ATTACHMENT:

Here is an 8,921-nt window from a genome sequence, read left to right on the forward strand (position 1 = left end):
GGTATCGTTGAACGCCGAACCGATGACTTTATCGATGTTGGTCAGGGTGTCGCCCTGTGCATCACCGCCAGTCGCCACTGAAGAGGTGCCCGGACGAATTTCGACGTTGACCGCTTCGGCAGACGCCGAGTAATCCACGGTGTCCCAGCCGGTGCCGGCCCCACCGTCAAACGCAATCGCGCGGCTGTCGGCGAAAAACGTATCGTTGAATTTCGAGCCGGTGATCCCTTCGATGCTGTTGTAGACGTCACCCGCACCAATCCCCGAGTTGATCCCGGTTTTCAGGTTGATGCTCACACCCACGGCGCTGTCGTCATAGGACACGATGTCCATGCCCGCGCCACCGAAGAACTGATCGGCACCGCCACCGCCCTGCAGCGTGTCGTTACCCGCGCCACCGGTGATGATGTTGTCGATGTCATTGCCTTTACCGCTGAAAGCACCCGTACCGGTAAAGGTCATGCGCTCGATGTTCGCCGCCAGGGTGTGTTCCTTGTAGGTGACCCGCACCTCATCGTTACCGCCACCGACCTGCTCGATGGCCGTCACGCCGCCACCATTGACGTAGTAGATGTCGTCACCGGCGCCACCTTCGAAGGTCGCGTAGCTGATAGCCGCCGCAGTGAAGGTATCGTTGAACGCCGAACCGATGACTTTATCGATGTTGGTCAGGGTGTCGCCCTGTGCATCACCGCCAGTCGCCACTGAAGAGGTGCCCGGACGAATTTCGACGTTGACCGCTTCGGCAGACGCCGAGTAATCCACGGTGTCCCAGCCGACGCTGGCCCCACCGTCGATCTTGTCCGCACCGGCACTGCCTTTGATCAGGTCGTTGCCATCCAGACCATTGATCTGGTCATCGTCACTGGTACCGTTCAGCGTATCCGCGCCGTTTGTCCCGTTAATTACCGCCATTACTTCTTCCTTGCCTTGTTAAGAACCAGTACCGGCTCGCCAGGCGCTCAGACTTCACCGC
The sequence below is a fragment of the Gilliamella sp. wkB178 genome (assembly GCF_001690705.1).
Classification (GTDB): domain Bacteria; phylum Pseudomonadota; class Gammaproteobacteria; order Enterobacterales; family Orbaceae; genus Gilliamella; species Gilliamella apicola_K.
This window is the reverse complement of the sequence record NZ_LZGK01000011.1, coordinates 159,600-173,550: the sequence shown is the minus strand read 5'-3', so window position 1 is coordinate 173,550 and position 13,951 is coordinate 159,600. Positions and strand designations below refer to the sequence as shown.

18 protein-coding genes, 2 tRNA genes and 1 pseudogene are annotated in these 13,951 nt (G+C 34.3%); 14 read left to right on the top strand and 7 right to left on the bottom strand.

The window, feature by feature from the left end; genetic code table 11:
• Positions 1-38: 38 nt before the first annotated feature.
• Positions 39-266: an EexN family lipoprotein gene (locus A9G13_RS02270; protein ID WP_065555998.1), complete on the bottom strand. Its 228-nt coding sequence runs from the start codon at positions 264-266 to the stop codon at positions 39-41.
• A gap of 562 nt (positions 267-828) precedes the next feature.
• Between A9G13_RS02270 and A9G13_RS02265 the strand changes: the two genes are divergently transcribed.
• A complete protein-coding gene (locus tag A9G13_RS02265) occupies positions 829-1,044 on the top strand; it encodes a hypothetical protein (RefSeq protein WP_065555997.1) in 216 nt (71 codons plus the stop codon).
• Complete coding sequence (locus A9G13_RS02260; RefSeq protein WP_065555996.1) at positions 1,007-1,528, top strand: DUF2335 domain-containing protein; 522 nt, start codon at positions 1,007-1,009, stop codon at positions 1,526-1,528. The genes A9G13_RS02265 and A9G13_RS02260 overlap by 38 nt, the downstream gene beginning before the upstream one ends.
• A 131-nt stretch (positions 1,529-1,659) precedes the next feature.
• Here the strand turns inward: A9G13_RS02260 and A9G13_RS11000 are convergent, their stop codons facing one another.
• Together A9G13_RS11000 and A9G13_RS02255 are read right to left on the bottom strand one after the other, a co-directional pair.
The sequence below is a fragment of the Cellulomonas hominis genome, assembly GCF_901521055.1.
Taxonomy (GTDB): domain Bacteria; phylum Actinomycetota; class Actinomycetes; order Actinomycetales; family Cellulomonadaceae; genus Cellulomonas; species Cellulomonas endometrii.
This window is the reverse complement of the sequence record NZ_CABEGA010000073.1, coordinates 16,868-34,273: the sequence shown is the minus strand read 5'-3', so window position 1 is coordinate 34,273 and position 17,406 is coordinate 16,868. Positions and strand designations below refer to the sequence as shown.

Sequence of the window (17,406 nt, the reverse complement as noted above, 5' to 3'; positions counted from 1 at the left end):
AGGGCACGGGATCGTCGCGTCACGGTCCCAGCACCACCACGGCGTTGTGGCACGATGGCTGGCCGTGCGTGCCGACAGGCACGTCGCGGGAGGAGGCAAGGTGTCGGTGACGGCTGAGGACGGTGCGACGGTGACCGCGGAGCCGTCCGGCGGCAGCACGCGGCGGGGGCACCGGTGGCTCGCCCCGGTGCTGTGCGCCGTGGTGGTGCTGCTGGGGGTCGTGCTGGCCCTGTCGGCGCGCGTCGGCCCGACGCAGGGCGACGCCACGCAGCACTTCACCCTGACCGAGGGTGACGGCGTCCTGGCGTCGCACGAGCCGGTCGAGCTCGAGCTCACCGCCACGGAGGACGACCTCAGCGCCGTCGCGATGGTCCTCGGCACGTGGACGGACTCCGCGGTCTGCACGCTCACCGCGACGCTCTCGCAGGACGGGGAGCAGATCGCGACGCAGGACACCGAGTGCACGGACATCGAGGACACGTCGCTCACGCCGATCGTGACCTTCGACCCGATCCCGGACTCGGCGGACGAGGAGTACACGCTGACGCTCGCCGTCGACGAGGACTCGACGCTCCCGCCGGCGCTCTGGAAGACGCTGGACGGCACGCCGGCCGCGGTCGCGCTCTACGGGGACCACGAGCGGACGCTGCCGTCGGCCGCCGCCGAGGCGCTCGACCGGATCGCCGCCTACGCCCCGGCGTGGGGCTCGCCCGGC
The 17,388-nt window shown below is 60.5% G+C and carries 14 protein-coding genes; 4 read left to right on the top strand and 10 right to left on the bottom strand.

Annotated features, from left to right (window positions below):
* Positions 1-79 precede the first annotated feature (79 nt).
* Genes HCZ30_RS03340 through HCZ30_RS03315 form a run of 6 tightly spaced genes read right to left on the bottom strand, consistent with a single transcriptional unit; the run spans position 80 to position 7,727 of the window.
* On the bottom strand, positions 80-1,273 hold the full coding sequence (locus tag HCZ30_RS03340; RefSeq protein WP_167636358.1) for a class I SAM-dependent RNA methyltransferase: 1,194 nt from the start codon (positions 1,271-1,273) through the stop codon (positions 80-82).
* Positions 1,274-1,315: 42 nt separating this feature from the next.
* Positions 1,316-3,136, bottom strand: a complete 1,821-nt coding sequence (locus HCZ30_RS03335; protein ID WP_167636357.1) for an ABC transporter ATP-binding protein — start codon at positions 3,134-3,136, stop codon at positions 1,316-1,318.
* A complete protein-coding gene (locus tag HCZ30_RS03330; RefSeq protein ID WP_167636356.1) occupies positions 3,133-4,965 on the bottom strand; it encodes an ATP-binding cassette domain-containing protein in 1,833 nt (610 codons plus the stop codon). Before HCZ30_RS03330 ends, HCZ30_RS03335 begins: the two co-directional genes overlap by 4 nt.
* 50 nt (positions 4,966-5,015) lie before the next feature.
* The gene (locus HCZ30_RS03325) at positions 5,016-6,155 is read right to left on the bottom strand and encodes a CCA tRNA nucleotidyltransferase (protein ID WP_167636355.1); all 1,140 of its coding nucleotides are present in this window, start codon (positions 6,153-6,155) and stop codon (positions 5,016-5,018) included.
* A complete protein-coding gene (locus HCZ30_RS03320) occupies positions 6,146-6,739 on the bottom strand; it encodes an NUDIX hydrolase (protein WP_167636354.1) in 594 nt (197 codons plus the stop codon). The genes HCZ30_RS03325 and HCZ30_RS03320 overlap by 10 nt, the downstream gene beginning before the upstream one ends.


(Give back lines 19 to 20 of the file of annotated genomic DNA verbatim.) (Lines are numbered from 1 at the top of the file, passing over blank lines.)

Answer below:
This window is the reverse complement of the sequence record NZ_CABEGA010000073.1, coordinates 16,868-34,273: the sequence shown is the minus strand read 5'-3', so window position 1 is coordinate 34,273 and position 17,406 is coordinate 16,868. Positions and strand designations below refer to the sequence as shown.

Sequence of the window (17,406 nt, the reverse complement as noted above, 5' to 3'; positions counted from 1 at the left end):